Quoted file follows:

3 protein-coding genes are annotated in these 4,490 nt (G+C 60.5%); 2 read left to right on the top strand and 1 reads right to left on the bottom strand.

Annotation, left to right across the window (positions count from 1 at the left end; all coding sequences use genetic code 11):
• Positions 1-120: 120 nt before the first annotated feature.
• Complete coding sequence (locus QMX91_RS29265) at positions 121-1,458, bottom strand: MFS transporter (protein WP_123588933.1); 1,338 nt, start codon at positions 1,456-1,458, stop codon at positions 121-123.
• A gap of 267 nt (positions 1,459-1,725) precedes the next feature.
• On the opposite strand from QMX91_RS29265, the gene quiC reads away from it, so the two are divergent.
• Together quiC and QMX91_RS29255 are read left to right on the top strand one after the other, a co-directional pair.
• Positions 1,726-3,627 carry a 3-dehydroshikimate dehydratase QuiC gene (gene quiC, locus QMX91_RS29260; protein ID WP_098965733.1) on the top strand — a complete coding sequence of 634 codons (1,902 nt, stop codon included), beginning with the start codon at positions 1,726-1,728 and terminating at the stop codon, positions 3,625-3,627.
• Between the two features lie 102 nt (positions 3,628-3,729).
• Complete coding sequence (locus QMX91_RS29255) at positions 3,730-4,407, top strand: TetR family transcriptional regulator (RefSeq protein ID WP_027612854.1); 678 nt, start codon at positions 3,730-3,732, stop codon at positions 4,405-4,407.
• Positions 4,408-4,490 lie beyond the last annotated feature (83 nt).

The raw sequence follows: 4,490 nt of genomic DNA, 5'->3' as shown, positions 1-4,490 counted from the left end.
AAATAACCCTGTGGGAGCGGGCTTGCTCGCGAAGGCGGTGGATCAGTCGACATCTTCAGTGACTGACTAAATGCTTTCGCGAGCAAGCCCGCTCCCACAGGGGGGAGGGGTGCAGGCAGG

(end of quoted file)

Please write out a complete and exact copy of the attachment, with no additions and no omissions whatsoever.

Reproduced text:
3 protein-coding genes are annotated in these 4,490 nt (G+C 60.5%); 2 read left to right on the top strand and 1 reads right to left on the bottom strand.

Annotation, left to right across the window (positions count from 1 at the left end; all coding sequences use genetic code 11):
• Positions 1-120: 120 nt before the first annotated feature.
• Complete coding sequence (locus QMX91_RS29265) at positions 121-1,458, bottom strand: MFS transporter (protein WP_123588933.1); 1,338 nt, start codon at positions 1,456-1,458, stop codon at positions 121-123.
• A gap of 267 nt (positions 1,459-1,725) precedes the next feature.
• On the opposite strand from QMX91_RS29265, the gene quiC reads away from it, so the two are divergent.
• Together quiC and QMX91_RS29255 are read left to right on the top strand one after the other, a co-directional pair.
• Positions 1,726-3,627 carry a 3-dehydroshikimate dehydratase QuiC gene (gene quiC, locus QMX91_RS29260; protein ID WP_098965733.1) on the top strand — a complete coding sequence of 634 codons (1,902 nt, stop codon included), beginning with the start codon at positions 1,726-1,728 and terminating at the stop codon, positions 3,625-3,627.
• Between the two features lie 102 nt (positions 3,628-3,729).
• Complete coding sequence (locus QMX91_RS29255) at positions 3,730-4,407, top strand: TetR family transcriptional regulator (RefSeq protein ID WP_027612854.1); 678 nt, start codon at positions 3,730-3,732, stop codon at positions 4,405-4,407.
• Positions 4,408-4,490 lie beyond the last annotated feature (83 nt).

The raw sequence follows: 4,490 nt of genomic DNA, 5'->3' as shown, positions 1-4,490 counted from the left end.
AAATAACCCTGTGGGAGCGGGCTTGCTCGCGAAGGCGGTGGATCAGTCGACATCTTCAGTGACTGACTAAATGCTTTCGCGAGCAAGCCCGCTCCCACAGGGGGGAGGGGTGCAGGCAGG